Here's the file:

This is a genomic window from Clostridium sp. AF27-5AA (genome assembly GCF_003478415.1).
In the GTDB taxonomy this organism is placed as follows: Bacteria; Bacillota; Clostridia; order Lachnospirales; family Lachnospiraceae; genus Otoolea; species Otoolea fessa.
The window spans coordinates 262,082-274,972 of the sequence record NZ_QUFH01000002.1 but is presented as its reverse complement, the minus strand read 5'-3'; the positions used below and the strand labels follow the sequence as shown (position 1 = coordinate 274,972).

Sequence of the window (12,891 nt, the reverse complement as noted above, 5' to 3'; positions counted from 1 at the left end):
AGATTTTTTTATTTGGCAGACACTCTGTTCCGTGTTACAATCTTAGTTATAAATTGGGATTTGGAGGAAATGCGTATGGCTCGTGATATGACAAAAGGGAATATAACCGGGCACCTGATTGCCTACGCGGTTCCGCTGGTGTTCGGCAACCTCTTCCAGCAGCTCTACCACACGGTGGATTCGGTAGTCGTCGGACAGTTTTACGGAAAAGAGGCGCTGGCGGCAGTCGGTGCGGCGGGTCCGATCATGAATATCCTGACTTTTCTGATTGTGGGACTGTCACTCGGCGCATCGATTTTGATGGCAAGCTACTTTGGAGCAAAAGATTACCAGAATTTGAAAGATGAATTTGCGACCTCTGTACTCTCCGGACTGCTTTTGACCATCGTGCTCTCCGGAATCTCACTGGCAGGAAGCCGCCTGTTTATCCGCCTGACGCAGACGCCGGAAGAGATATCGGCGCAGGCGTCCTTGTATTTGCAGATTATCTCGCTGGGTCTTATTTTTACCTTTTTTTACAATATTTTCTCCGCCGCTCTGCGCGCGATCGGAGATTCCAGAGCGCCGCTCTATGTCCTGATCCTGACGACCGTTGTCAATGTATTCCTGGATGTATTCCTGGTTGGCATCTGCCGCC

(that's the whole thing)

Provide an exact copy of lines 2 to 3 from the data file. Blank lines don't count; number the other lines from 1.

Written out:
In the GTDB taxonomy this organism is placed as follows: Bacteria; Bacillota; Clostridia; order Lachnospirales; family Lachnospiraceae; genus Otoolea; species Otoolea fessa.
The window spans coordinates 262,082-274,972 of the sequence record NZ_QUFH01000002.1 but is presented as its reverse complement, the minus strand read 5'-3'; the positions used below and the strand labels follow the sequence as shown (position 1 = coordinate 274,972).